In 1937 in Germany his work had been branded as "Degenerate Art" and removed from all public museums. Much of the work removed was later destroyed by the Nazi regime.
Berenice Alice Abbott was an American photographer best known for her portraits of between-the-wars 20th century cultural figures, New York City photographs of architecture and urban design of the 1930s, and science interpretation in the 1940s to 1960s.
Lemuel Francis Abbott was an English portrait painter. His most famous work is the portrait of Nelson, exhibited at the residence of the British Prime Minister.
During his artistic life Abbott created many portraits of famous people of the 18th century - naval officers, literati, officials, ladies of the world. He was one of the first to portray golfers.
Shafic Abboud, also known as Chafic Abboud, was a renowned Lebanese painter whose artistic journey led him from Beirut to the vibrant art scene of Paris in 1947. Embracing the modernist and abstract movements of the mid 20th century, Abboud honed his skills at the ateliers of prominent artists like Jean Metzinger and Fernand Léger. This exposure influenced his transition from figurative and landscape painting to his signature colorful personal abstractions. Despite his years in France, Abboud remained deeply connected to his oriental roots, drawing inspiration from oral storytelling and Byzantine icons.
Abboud´s creativity extended to ceramics, terracotta, carpets, and lithography. His exceptional talent garnered global recognition, with exhibitions in prestigious venues like Doha's Mathaf and Paris's Institut du Monde Arabe. In May 2012, Beirut Exhibition Center celebrated his artistic legacy in a comprehensive exhibition.
Trey Abdella is an American artist who lives and works in New York. The challenges of living in a complex cosmopolitan city has served as the inspiration for his artworks, although the paintings themselves are not specifically about New York.
Trey Abdella’s art strives to resonate with human experiences and feelings. Abdella utilises simple universal iconography referenced from internet memes, movies and cartoons found in contemporary culture. He blends these icons with various aspects of anxiety he or his friends experienced from different scenarios encountered in daily life, portraying the underbelly of society. Abdella’s paintings express insecurity, embarrassment, fear, terror, disgust, unspeakable desires and emotions that we must conceal everyday in order to abide with social conventions and expectations.
Nuria Farre Abejon is a Spanish hyperrealist artist living and working in Barcelona, Spain.
Her often hyper-realistic works revolve around issues that concern her as a young woman: anxiety, melancholy, family, memories and identity. At first, Nuria created translucent paintings through which she represented the duality between life and death. Later she explored self-portraiture, and today Nuria tries to explore her present through photographs from her family album, through which she creates interesting visual oil collages.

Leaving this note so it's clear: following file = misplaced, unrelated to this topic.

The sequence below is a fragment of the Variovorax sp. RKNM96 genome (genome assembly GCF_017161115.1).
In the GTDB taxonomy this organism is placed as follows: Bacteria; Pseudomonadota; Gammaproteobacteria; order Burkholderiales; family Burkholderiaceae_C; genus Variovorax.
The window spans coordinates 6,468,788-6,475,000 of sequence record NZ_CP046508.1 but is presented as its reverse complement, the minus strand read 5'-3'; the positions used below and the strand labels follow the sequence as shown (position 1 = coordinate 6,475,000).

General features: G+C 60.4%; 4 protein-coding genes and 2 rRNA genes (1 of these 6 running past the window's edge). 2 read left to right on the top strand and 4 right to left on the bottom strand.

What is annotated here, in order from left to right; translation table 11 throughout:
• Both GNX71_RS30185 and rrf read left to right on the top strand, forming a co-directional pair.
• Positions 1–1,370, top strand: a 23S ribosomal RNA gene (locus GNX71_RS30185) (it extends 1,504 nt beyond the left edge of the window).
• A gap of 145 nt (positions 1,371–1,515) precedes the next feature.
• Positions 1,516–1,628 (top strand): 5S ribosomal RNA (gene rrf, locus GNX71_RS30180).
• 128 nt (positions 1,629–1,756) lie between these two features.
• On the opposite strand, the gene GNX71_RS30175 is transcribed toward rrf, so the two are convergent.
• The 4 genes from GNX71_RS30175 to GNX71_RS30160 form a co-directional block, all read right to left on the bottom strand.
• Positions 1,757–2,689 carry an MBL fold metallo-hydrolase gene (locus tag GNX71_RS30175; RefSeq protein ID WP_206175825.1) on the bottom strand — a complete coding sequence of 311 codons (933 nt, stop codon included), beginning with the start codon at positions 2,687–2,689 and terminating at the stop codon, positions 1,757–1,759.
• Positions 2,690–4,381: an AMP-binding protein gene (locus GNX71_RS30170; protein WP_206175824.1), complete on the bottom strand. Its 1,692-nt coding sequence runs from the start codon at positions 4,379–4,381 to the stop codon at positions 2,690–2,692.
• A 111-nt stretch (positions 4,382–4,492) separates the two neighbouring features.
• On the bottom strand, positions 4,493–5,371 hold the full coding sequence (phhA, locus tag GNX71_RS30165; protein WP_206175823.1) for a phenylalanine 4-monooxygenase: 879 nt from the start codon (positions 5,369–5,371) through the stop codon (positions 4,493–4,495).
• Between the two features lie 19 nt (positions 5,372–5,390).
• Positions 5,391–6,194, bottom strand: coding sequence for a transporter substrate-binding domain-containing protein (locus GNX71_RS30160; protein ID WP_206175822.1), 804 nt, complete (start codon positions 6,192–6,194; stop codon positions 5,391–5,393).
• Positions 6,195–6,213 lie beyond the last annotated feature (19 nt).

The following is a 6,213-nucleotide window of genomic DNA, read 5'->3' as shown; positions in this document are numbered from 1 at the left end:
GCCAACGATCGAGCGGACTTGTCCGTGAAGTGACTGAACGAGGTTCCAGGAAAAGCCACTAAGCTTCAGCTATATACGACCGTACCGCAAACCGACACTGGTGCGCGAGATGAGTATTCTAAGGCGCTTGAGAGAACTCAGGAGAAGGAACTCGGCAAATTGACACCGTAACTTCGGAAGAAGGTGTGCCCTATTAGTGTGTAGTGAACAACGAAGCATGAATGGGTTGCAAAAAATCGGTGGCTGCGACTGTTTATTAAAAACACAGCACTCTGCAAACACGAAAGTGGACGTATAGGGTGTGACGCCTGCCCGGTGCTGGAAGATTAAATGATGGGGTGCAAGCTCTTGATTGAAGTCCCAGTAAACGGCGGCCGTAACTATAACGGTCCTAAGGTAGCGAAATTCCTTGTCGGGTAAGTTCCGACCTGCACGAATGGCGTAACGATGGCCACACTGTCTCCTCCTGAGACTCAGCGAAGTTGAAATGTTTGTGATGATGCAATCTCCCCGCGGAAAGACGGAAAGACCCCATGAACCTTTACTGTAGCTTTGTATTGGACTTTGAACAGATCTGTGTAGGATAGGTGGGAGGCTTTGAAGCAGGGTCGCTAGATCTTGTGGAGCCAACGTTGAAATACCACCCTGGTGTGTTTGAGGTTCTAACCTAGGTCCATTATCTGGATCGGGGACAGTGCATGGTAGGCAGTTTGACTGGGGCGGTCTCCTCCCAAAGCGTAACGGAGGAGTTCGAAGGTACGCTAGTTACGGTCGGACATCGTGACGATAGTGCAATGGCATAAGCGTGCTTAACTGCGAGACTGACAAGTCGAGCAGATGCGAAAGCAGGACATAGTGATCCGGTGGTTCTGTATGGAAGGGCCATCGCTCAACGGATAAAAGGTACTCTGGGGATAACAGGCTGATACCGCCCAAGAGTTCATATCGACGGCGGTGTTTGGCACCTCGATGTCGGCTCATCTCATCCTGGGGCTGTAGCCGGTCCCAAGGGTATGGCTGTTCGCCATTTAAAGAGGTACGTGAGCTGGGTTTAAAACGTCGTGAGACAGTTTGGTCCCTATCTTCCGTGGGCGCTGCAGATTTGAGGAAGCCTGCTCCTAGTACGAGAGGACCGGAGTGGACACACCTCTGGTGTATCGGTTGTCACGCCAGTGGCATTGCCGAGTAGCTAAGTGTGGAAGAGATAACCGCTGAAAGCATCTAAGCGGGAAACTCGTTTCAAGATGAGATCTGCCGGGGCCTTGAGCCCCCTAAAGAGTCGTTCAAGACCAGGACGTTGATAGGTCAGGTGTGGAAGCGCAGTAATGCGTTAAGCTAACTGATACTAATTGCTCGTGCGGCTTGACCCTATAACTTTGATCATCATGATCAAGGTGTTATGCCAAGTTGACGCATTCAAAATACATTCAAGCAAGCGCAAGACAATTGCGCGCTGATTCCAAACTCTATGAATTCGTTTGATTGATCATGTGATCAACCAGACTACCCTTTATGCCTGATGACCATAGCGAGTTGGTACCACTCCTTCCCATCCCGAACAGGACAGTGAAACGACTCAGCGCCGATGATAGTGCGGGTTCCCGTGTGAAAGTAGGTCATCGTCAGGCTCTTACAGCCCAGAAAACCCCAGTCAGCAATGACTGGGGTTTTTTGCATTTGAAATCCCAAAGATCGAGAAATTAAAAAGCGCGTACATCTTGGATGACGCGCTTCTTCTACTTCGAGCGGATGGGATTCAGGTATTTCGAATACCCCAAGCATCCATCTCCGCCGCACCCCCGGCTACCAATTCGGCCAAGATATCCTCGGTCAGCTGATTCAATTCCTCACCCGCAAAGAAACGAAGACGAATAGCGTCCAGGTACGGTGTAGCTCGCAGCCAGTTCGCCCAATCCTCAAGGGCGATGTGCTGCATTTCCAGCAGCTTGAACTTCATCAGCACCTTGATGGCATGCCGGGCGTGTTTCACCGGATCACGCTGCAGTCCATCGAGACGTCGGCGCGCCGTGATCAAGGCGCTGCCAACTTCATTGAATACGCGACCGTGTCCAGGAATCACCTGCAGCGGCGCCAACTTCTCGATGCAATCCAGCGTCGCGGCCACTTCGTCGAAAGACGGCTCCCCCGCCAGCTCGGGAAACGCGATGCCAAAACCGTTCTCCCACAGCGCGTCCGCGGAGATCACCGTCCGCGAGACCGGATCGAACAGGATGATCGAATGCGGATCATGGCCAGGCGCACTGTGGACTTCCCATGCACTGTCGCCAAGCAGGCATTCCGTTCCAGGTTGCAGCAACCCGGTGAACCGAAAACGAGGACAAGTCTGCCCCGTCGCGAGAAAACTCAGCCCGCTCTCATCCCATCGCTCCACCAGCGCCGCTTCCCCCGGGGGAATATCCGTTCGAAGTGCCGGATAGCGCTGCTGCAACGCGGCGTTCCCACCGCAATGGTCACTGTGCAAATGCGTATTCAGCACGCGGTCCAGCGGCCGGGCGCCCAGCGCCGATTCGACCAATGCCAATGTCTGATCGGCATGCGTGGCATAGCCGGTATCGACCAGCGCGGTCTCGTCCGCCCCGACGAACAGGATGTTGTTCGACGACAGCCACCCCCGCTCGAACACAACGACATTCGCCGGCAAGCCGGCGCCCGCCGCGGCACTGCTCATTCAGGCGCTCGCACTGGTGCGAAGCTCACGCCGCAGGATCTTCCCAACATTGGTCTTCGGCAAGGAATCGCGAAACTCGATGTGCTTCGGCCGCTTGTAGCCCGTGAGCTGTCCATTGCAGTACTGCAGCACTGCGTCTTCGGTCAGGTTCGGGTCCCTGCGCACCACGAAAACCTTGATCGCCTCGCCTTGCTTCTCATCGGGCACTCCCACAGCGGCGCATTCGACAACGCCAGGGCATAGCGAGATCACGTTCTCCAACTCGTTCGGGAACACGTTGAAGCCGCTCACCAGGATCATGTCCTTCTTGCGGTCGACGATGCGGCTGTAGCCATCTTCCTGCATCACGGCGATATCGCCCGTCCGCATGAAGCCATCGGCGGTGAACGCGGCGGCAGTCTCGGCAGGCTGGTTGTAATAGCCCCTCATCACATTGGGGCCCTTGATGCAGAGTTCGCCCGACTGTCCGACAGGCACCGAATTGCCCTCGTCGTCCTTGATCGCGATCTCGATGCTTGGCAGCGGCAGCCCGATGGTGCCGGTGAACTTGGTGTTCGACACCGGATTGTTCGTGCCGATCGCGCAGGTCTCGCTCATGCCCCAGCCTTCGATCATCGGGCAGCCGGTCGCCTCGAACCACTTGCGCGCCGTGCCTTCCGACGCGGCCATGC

Jacobus Theodorus "Jacob" Abels was a Dutch painter. He was a pupil of the animal painter Jan van Ravenswaay. In 1826 Abels had visited Germany, and on his return settled at the Hague. He was especially noted for his paintings of moonlit landscapes. The Museum at Haarlem has works painted by him.
Margitta Abels is a German artist known for her abstract paintings and mixed media works.
Margitta Abels has received numerous awards and honors for her work.
Abels' work is characterized by its use of color and texture to create complex and layered compositions. She often works with a variety of materials including acrylic paint, charcoal, and collage elements, and her work often incorporates textural elements such as sand and fabric.
Abdoulaye Diarrassouba, also known as Aboudia, is an American-Ivorian contemporary artist.
Aboudia began his artistic career early and has drawn attention for his expressive and emotional style. His work reflects the complex realities of the city and the experiences of locals during political and social crises. The painter often uses bright colours, rough strokes and abstract shapes to convey the violence, chaos and hope that are present in his subjects' lives.
Aboudia's artistic style mixes elements of graffiti, street art, African folk painting and contemporary art.
Anna Adelaïde Abrahams was a Dutch still life painter. Beginning in 1882 Abrahams showed her work in Levende Meesters (Living Masters) exhibitions throughout the Netherlands. She exhibited in Europe in Paris, Berlin, Düsseldorf and Brussels. She exhibited her work at the Palace of Fine Arts at the 1893 World's Columbian Exposition in Chicago, Illinois. Abrahams was a member of the art association Ons Doel Is Schoonheid (Our Goal Is Beauty) and was on the board of the Pulchri Studio.
Marina Abramović is a Serbian conceptual and performance artist. Her work explores body art, endurance art, feminist art, the relationship between the performer and audience, the limits of the body, and the possibilities of the mind. Being active for over four decades, Abramović refers to herself as the "grandmother of performance art". She pioneered a new notion of identity by bringing in the participation of observers, focusing on "confronting pain, blood, and physical limits of the body". In 2007, she founded the Marina Abramović Institute (MAI), a non-profit foundation for performance art.